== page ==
However, a problem arises with (9), which they observe is contradictory, unlike (21).

  1. (9)
    figureo

B&B remark on this example as follows (Sect. 2.2): “the suffix, contrary to what we observed with gradable adjectives, appears to have no effect on the truth conditions of the predicate. As a consequence, it cannot be targeted by negation while the unmodified form still holds.” However, their semantic analysis is inherently truth-conditional, and they in fact predict (9) to have a coherent interpretation. More concretely, in our reformulation of their account, the meaning of (9) with respect c looks as follows. For the sake of simplicity, we treat the subject as denoting an individual †.

  1. (23)

    \(\begin{array}[t]{l} \dagger\in\bigl(I(\mathbf{forbidden}) \cup\text{Halo}(c,\mathbf{forbidden})\bigr) \land\\[3pt] \neg\forall c'\in\mathrm{AltCtx}_{c}(\mathbf{forbidden})\bigl[\dagger\in\bigl(I(\mathbf{forbidden})\cup\text{Halo}(c',\mathbf{forbidden})\bigr)\bigr] \end{array}\)

This is not contradictory, and comes out as true, if † belongs to Halo(c,forbidden) but not in Halo(c′,forbidden) for some c′∈AltCtx c (forbidden). Thus, (9) is predicted to mean that strictly speaking crossing outside the crosswalk is not forbidden but loosely speaking it is. Essentially, this problem stems from the fact that in the degree intensification use, but not in the precisification use, -issimo needs to be able to take scope under negation, but under B&B’s uniform semantics, it is not clear how this difference can be captured.

We furthermore observe that the other uses of -issimo also resist taking scope under negation.Footnote 13

  1. (24)
    figurep
  1. (25)
    figureq
  1. (26)
    figurer

B&B’s uniform semantics wrongly predicts these examples to have coherent interpretations.

Moreover, a related problem arises with quantifiers with explicit domains. Recall from Sect. 3 that according to B&B’s account, intensification of quantificational determiners has to do with contextually determined domains of quantification. However, we observe that intensification is possible with a quantifier whose domain of quantification is linguistically specified and hence is not contextually determined. To see the problem more clearly, consider the following example involving a universal quantifier.

  1. (27)
    figures

While (27) is perfectly grammatical and acceptable in neutral contexts, it is clear that the intensification is not about the domain of quantification. That is, the sentence is truth-conditionally identical to the version of the sentence without -issimo, i.e. (28).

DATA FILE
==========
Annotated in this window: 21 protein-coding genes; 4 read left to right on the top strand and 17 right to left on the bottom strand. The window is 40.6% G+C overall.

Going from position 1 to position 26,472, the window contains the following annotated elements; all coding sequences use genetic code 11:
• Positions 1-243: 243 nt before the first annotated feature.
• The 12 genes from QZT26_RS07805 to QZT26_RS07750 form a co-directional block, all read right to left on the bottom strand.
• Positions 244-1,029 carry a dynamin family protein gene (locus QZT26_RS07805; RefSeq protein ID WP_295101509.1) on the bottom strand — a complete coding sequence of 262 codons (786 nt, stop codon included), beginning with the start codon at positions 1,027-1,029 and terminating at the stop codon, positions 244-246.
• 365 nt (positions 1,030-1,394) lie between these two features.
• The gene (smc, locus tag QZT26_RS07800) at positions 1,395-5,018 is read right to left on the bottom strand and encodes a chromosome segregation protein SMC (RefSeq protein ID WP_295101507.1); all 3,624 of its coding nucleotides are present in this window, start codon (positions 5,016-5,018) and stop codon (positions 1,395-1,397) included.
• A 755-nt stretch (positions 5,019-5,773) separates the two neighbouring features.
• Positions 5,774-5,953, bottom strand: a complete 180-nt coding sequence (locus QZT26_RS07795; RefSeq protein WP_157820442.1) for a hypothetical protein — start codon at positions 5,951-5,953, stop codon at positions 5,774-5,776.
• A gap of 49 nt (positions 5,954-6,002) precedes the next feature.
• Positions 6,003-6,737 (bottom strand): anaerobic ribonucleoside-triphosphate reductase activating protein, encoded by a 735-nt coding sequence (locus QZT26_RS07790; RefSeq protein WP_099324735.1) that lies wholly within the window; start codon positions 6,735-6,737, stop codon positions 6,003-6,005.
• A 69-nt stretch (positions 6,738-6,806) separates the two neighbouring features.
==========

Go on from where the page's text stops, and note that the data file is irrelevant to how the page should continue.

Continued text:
1. (28)
    figuret

Both of these sentences are true just in case all of the ten students came to the party. Still, intuitively speaking, (27) with -issimo has an intensified meaning. This suggests that the intensification achieved by -issimo here is non-truth-conditional in nature. B&B’s uniform semantics is incapable of accounting for such a meaning, and predicts that it simply has no semantic contribution in (27).

Varieties of intensification

The problems discussed in the previous two sections lead us to conclude that the different uses of -issimo cannot be accounted for with a single meaning. In particular, they have different truth-conditional status: while degree intensification has truth-conditional effects, other types of intensification are non-truth-conditional in nature.

Two questions immediately arise. How many semantically distinct types of intensification are there? And why is it that -issimo (and šému) expresses more than one kind of intensificational meaning? While it is far beyond the scope of the present commentary to give a comprehensive answer to the first question, we hope to give a glimpse of the empirical landscape by putting some more data onto the table. As we will see, the emerging picture is quite complex. A major stumbling block is the fact that many intensifiers across languages seem to have multiple uses, and different items encode different (but sometimes partially overlapping) sets of intensification meanings, which makes it hard to extrapolate from a small set of items what constitutes a semantic primitive. The lack of a clear empirical picture and a consensus on the semantics of different kinds of intensification, furthermore, renders our answer to the second question rudimentary as well. However, we suggest that there should be semantic similarities among the different kinds of intensification that are reflected in morphology.

We will illustrate the difficulty of identifying semantic primitives for intensification with some specific items. First, let us consider English very. The most widely discussed use of very is degree intensification as in sentences like He is very tall. Also, it is often recognized, explicitly or implicitly, that very cannot perform the other types of intensification that B&B discuss. For instance, it does not have precisification, confirmative and typicality uses.

  1. (29)

    ??Smoking at a gas station is very forbidden.

  1. (30)
    1. a.

      [A:] Is 7 a prime number?

    2. b.

      [B:] *Yes, it is very prime!

  1. (31)

    *Michael Jordan is a very champion.

B&B do discuss this type of intensifiers (sometimes called standard-boosters), and following the standard degree semantics, suggest an analysis as degree operators. Specifically, according to one version of this idea, very is an operator that takes a gradable predicate (of type 〈d,et〉) and introduces a contextually determined high standard for it.

However, it is often overlooked that very has other uses that do not seem to be amenable to the analysis as a standard-booster. First, very can modify certain ordinals (namely, first and last; see footnote 10 for relevant discussion), and other expressions that denote beginnings and ends (beginning, end, final, etc.)